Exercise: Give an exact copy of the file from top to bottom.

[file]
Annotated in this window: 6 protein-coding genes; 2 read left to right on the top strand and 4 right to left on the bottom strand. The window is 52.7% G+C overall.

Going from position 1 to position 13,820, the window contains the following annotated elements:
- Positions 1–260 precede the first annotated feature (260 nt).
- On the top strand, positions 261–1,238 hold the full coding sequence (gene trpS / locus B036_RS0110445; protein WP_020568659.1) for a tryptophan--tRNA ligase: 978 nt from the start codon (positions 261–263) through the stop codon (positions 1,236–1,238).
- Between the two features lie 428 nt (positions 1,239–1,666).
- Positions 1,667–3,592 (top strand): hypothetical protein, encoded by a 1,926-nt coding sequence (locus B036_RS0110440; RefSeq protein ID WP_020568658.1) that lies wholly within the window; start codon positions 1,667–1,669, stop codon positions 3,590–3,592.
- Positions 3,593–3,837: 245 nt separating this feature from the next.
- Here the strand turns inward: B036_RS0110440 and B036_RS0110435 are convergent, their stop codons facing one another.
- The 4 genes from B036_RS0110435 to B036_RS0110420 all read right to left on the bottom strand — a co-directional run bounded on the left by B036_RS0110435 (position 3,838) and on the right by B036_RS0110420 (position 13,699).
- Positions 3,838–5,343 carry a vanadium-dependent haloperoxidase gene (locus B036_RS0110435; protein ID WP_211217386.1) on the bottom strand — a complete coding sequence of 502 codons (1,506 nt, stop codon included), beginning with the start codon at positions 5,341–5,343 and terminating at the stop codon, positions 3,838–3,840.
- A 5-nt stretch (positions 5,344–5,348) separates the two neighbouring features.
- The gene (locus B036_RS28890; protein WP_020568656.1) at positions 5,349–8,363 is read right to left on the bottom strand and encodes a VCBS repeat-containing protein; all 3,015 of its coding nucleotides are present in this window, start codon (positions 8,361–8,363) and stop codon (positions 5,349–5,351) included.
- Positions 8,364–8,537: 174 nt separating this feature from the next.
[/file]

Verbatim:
Annotated in this window: 6 protein-coding genes; 2 read left to right on the top strand and 4 right to left on the bottom strand. The window is 52.7% G+C overall.

Going from position 1 to position 13,820, the window contains the following annotated elements:
- Positions 1–260 precede the first annotated feature (260 nt).
- On the top strand, positions 261–1,238 hold the full coding sequence (gene trpS / locus B036_RS0110445; protein WP_020568659.1) for a tryptophan--tRNA ligase: 978 nt from the start codon (positions 261–263) through the stop codon (positions 1,236–1,238).
- Between the two features lie 428 nt (positions 1,239–1,666).
- Positions 1,667–3,592 (top strand): hypothetical protein, encoded by a 1,926-nt coding sequence (locus B036_RS0110440; RefSeq protein ID WP_020568658.1) that lies wholly within the window; start codon positions 1,667–1,669, stop codon positions 3,590–3,592.
- Positions 3,593–3,837: 245 nt separating this feature from the next.
- Here the strand turns inward: B036_RS0110440 and B036_RS0110435 are convergent, their stop codons facing one another.
- The 4 genes from B036_RS0110435 to B036_RS0110420 all read right to left on the bottom strand — a co-directional run bounded on the left by B036_RS0110435 (position 3,838) and on the right by B036_RS0110420 (position 13,699).
- Positions 3,838–5,343 carry a vanadium-dependent haloperoxidase gene (locus B036_RS0110435; protein ID WP_211217386.1) on the bottom strand — a complete coding sequence of 502 codons (1,506 nt, stop codon included), beginning with the start codon at positions 5,341–5,343 and terminating at the stop codon, positions 3,838–3,840.
- A 5-nt stretch (positions 5,344–5,348) separates the two neighbouring features.
- The gene (locus B036_RS28890; protein WP_020568656.1) at positions 5,349–8,363 is read right to left on the bottom strand and encodes a VCBS repeat-containing protein; all 3,015 of its coding nucleotides are present in this window, start codon (positions 8,361–8,363) and stop codon (positions 5,349–5,351) included.
- Positions 8,364–8,537: 174 nt separating this feature from the next.